Himegoto Asobi/Hide and Seek by Yaya Sakuragi


Okay, you guys, this is new.  You see this volume?  I actually bought it.  I was at Barnes & Noble with my family today and, in the used section, I found three different yaoi titles. And I bought them all.  Of course, I brought it home and discovered there were actually three volumes of this particular one, so I ended up reading most of it on-line, anyway. Mangagogo has it here: http://old.mangago.com/read-manga/himegoto_asobi/mh/v01/c001/10/






The set-up of Himegoto Asobi/Hide and Seek involves a scenario we’ve seen before. Divorced single dad/straight guy, Shuji, meets handsome, out-gay doctor Saji and, I dunno, just decides being seduced by a dude would be a laugh and then, predictably, falls head-over-heels (and heels over head!) for him.

I don’t know whose fantasy this is.

Don’t get me wrong.  I like it.  I ended up liking it so much that I sought out the other two volumes of Himegoto Asobi/Hide and Seek and read them in one night.  But, it’s kind of odd, don’t you think?  Is the idea that straight guys just need the right gay guy to turn gay for a queer fantasy? Or, do straight girls fantasize that all straight guys have a secret gay deep inside?

One of the things I like about this ‘trope,’ if it is one, is that usually the stories that explore the straight-guy-falls-for-gay-guy dynamic go a lot deeper (pardon the pun!) in exploring what attraction is.  The straight guy needs to soul search, you see. He needs to wonder what it actually is about this guy that’s turning him on (besides the getting f*cked/f*cking someone).


Also–and this is becoming a very important thing for me the more yaoi I read–the uke/bottom never cries.

I mean, I don’t think Shuji even did the customary tear-up during anal, you know? This straight dude is tough.  He can take it up the ass for the first time and not even get a little droplet in the corners of his eyes.  And frankly, I’m down with that.  (I helped, I think, that Shuji was a well-prepared gay lover and had lube and patience, since, you know, he’s a doctor and all that.)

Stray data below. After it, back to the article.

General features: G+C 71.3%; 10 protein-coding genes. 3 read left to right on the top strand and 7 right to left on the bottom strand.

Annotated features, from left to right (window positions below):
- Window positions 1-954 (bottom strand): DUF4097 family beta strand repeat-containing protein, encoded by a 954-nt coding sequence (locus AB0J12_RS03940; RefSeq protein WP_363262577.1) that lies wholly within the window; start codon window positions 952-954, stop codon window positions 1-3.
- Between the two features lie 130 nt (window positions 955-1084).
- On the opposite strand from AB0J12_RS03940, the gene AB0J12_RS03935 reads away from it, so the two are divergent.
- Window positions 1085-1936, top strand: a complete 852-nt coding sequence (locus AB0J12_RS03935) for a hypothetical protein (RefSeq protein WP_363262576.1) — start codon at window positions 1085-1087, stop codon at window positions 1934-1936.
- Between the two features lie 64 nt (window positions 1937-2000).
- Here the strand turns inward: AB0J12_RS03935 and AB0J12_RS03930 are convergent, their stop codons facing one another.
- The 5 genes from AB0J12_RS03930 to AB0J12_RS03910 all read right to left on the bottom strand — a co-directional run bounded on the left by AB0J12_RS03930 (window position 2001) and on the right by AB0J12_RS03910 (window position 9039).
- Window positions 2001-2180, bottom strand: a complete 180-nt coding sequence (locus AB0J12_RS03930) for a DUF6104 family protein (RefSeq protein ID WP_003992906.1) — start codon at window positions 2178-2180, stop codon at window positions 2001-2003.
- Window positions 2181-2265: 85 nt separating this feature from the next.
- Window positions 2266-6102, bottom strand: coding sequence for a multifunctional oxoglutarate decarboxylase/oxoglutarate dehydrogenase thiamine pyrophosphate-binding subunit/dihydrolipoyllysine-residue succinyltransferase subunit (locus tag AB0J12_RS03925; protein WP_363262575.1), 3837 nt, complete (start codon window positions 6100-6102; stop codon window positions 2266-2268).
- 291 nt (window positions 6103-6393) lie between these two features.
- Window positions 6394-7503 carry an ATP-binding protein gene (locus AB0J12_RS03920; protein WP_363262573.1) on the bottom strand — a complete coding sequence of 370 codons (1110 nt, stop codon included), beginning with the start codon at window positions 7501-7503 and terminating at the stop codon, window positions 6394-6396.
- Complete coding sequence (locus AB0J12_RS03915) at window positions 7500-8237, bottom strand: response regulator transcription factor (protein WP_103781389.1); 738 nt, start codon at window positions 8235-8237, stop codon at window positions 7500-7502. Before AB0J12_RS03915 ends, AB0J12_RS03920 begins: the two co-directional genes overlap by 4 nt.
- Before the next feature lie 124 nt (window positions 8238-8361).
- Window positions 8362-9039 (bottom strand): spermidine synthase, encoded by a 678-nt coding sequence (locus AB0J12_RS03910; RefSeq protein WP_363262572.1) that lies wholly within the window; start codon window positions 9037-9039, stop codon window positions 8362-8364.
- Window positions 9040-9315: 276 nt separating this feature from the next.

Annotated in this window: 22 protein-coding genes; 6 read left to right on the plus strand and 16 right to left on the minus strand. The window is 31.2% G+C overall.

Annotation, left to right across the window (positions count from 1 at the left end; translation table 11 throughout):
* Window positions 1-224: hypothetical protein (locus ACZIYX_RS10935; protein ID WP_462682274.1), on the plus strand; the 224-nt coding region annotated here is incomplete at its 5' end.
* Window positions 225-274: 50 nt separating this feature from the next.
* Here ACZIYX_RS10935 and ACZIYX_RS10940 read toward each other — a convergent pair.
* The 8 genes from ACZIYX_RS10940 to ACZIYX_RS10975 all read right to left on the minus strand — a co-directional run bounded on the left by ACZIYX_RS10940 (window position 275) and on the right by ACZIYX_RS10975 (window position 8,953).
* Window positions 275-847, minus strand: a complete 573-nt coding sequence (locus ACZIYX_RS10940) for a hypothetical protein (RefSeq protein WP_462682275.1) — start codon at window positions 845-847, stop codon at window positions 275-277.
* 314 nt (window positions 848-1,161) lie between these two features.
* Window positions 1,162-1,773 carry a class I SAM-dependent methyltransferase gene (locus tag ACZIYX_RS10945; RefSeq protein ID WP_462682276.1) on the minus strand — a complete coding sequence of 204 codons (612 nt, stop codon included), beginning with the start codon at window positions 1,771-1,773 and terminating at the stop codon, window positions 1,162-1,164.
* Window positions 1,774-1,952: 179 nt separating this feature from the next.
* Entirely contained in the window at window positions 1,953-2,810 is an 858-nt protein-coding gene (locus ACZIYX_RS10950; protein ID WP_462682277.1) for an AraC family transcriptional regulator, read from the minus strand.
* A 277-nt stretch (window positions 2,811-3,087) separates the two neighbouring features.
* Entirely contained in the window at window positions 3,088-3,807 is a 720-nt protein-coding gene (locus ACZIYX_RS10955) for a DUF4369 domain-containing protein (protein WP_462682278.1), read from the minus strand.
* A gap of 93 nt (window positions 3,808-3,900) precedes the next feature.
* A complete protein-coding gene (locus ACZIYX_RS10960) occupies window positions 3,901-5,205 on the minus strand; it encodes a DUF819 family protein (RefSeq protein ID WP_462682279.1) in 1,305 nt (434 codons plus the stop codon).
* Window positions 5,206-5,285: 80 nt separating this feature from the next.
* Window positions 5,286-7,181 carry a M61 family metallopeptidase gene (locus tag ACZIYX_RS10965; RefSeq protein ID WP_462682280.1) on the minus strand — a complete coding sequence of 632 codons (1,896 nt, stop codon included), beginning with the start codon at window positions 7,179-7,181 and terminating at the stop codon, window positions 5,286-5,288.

But, even when they have the classic misunderstanding break-up, Shuji toughs it out.  He gets wistful.  He gets despondent.  He drinks too much. But, there’s none of this sobbing thing that seems typical of certain yaoi.

I think another thing I tend to like about stories like this, where the mangaka decides the romance is going to be straight-turning-gay, is that there’s moments of ‘real talk’ about being gay.  Often, you don’t get a lot.  The homophobia I’ve encountered in yaoi really is heavy on the phobia–even in this series, Saji is grateful that Shuuji isn’t grossed out the first time he sees another man’s hard-on. (??)  But, what I don’t see is a lot of worry about hate crimes from other straight people. Mostly Shuuji’s Shinto priest friend, whom, it is explained is a prude about sex, anyway, tells Shuuji he’s disgusting, but Shuu laughs it off, like it’s no big deal.  So, the social aspect of being gay is weirdly commonplace. (The only place I’ve really seen the social aspect of homophobia dealt with was in Otouto no Otto / My Brother’s Husband which is targeted directly at a queer audience.)

But, even so, I like that queerness is on the page, you know?  You tend in these stories to get character moments where people think about what it’s going to mean if they’re suddenly gay.  Gay marriage isn’t a common thing in Japan (I think currently only a few places allow it) and so thinking about what it means to commit without marriage is a thing that a lot of us old queers went through.  So, when I see characters considering long-term relationships this way, it feels real to me.  The ending of Himegoto Asobi/Hide and Seek really resonated for me,  in fact, because I literally had the same kind of thought process–which is basically: time will tell if this stands the test of time.

Straight-becomes-gay stories also seem to have moments where the straight guy will talk about what’s different about being gay.  This isn’t something that gets acknowledged a lot in our culture.  The GLBTQ movement has intentionally spent a lot of effort in ‘normalizing’ gayness.  “We’re just like you, only two women!”  Except, thing is, we’re not. And, I really like seeing even the small things explored.  “Oh, I’m not used to being the one cuddled!” our hero admits at one point.  “I know you’re the top, but can I be the one to hold you after sex?”  This kind of stuff.  Even though it’s small, it touches on a reality of being queer–where you know, one isn’t always the femme, and the other isn’t always the butch–and I appreciate it deeply.

I ended up also really generally liking the characters in Himegoto Asobi/Hide and Seek, too. The stuffy doctor with the scary face combined with the driven-yet-free-spirited-single-dad really hit the part of me that adores odd couples.  I like ying/yang relationships, where one person is almost the polar opposite of the other, and they have to struggle to find common ground beyond animal attraction.

I mean, this is literally the sort of relationship I can write a million words about.  So, it didn’t really surprise me to find myself liking the odd couple dynamic here, too.

So, I don’t know.  Maybe this whole straight-guy-discovers-the-joys-of-queerness is my fantasy, after all.

Or, as we use to say:

10% is not enough, recruit, recruit, recruit!


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